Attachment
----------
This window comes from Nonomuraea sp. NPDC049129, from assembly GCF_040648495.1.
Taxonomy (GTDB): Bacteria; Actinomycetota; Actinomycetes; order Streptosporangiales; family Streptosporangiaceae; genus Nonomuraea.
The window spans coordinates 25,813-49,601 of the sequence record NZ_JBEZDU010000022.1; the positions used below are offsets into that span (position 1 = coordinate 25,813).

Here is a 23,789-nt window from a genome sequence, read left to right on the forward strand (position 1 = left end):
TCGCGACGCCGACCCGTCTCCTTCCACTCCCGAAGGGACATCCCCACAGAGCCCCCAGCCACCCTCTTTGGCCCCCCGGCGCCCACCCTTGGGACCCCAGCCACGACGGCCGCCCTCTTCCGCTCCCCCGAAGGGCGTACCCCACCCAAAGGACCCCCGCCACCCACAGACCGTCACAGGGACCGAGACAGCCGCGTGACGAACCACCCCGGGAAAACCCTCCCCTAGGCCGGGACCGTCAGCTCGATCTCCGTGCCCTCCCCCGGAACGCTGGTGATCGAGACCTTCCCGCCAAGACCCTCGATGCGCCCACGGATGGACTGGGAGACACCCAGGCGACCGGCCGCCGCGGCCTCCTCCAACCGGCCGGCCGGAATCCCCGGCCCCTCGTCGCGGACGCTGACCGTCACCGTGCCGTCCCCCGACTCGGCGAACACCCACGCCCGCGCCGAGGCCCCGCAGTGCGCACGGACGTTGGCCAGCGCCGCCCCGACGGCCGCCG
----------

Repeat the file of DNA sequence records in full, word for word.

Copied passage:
This window comes from Nonomuraea sp. NPDC049129, from assembly GCF_040648495.1.
Taxonomy (GTDB): Bacteria; Actinomycetota; Actinomycetes; order Streptosporangiales; family Streptosporangiaceae; genus Nonomuraea.
The window spans coordinates 25,813-49,601 of the sequence record NZ_JBEZDU010000022.1; the positions used below are offsets into that span (position 1 = coordinate 25,813).

Here is a 23,789-nt window from a genome sequence, read left to right on the forward strand (position 1 = left end):
TCGCGACGCCGACCCGTCTCCTTCCACTCCCGAAGGGACATCCCCACAGAGCCCCCAGCCACCCTCTTTGGCCCCCCGGCGCCCACCCTTGGGACCCCAGCCACGACGGCCGCCCTCTTCCGCTCCCCCGAAGGGCGTACCCCACCCAAAGGACCCCCGCCACCCACAGACCGTCACAGGGACCGAGACAGCCGCGTGACGAACCACCCCGGGAAAACCCTCCCCTAGGCCGGGACCGTCAGCTCGATCTCCGTGCCCTCCCCCGGAACGCTGGTGATCGAGACCTTCCCGCCAAGACCCTCGATGCGCCCACGGATGGACTGGGAGACACCCAGGCGACCGGCCGCCGCGGCCTCCTCCAACCGGCCGGCCGGAATCCCCGGCCCCTCGTCGCGGACGCTGACCGTCACCGTGCCGTCCCCCGACTCGGCGAACACCCACGCCCGCGCCGAGGCCCCGCAGTGCGCACGGACGTTGGCCAGCGCCGCCCCGACGGCCGCCG